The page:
It would move the country quickly towards another Biden goal of achieving a 100 percent carbon-pollution-free electric sector by 2035 as a spur to job creation and economic competitiveness, and for the health and environmental benefits. “Already, 84 percent of all new electric capacity planned to come onto the electric grid this is year is clean energy,” Biden said.

The order commits to another goal as well – that of conserving at least 30 percent of U.S. lands and oceans by 2030.

As the burning of coal, oil and gas emits heat-trapping greenhouse gases into the atmosphere, Biden’s order directs federal agencies to “eliminate fossil fuel subsidies” and “identify new opportunities for innovation, commercialization, and deployment of clean energy technologies and infrastructure.”

The order formalizes President Biden’s commitment to make environmental justice a part of the mission of every agency. It directs federal agencies to develop programs, policies, and activities to address the disproportionate health, environmental, economic, and climate impacts on disadvantaged communities.

The order establishes a White House Environmental Justice Interagency Council and a White House Environmental Justice Advisory Council to prioritize environmental justice and ensure a “whole-of-government approach” to addressing current and historical environmental injustices. This includes strengthening environmental justice monitoring and enforcement through new or strengthened offices at the Environmental Protection Agency, Department of Justice, and Department of Health and Human Services.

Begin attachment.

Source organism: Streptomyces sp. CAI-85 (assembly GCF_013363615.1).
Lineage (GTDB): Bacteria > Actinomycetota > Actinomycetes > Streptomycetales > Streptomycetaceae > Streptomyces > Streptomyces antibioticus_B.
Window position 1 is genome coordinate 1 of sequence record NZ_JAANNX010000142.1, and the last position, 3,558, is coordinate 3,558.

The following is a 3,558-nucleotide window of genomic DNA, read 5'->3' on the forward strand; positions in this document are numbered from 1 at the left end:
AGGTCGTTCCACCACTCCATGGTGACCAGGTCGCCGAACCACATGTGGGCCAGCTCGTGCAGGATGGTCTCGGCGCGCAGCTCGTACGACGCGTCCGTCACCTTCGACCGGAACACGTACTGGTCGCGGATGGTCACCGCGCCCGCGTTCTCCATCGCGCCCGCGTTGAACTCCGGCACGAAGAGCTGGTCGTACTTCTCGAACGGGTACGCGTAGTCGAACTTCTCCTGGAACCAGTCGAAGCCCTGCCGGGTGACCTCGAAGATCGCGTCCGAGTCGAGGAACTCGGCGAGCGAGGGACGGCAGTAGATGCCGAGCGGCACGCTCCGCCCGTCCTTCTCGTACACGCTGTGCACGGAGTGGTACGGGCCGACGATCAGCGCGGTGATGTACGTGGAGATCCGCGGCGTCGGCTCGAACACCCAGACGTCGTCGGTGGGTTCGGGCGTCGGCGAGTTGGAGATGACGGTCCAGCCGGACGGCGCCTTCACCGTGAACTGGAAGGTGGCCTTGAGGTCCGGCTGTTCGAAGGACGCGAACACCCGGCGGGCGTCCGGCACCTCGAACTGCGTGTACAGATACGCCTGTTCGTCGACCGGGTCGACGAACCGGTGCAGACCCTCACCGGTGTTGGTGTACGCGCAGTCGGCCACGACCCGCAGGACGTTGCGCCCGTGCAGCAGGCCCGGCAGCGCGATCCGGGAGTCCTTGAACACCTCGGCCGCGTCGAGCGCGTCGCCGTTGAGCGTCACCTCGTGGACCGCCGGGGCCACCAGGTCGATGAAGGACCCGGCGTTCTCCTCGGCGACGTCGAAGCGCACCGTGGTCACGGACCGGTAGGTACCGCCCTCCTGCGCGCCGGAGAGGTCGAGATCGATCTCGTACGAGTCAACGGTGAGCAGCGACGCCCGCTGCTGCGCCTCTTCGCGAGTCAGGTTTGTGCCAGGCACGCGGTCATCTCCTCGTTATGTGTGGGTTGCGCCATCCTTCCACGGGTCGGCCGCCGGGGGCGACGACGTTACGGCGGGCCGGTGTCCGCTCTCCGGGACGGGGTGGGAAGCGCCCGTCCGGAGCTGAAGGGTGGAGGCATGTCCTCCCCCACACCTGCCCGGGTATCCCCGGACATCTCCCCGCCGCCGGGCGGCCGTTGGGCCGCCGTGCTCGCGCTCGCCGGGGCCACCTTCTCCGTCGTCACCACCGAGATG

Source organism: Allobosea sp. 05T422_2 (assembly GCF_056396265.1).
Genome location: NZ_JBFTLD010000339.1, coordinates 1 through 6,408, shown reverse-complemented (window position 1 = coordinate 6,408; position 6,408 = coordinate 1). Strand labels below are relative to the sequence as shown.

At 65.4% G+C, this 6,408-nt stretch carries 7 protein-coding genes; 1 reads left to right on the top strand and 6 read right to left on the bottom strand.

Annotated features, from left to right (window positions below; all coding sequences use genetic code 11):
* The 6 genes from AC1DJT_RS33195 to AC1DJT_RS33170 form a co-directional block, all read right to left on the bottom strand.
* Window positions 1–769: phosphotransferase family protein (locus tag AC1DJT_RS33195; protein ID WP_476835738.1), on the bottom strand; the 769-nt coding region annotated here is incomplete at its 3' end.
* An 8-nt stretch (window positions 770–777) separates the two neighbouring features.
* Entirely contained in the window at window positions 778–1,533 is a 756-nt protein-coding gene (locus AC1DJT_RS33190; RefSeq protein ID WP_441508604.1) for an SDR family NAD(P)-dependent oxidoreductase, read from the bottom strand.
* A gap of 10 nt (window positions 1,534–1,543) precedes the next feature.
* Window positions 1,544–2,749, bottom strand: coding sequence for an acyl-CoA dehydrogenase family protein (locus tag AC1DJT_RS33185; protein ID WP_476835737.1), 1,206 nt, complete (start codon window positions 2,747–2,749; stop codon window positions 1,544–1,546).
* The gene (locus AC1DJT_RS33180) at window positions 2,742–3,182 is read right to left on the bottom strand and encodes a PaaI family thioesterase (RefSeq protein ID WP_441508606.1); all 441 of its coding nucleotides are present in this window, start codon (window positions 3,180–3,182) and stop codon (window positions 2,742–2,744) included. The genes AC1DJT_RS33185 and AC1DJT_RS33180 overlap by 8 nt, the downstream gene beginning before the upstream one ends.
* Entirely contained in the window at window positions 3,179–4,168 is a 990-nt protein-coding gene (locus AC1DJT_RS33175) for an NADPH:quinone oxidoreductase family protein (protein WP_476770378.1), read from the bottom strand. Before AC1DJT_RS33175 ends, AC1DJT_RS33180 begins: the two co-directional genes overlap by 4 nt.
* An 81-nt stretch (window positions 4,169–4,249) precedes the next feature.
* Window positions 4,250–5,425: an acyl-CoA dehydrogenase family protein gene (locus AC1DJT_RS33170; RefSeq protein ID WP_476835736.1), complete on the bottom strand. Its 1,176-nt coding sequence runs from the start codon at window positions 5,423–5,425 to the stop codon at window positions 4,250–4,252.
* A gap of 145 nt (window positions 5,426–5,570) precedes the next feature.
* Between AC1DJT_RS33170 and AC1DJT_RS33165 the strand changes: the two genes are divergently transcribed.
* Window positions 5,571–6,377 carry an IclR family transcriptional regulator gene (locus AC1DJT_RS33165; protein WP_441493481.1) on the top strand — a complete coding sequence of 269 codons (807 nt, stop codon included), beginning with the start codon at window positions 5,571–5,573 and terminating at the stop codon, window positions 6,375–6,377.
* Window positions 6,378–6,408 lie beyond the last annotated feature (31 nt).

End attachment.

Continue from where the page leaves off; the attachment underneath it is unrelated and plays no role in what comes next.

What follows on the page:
‘There is a Climate Crisis’

The Bobcat wildfire, viewed from the Mount Wilson Observatory, while it threatened. Los Angeles National Forest Sept. 19, 2020 (Photo by Doc Searls)

The rapid warming of the climate poses a real threat to the United States, Biden said, acknowledging 2020 climate facts. “Last year, wildfires burned more than 5,000 acres in the West … an area roughly the size of the entire state of New Jersey. More intense and powerful hurricanes and tropical storms pummeled states across the Gulf Coast and along the East Coast – I can testify to that, from Delaware,” Biden said. “Historic floods, severe droughts have ravaged the Midwest.”

The year 2020 was one of the three warmest years on record, and rivaled 2016 for the top spot, according to a consolidation of five international datasets by the World Meteorological Organization.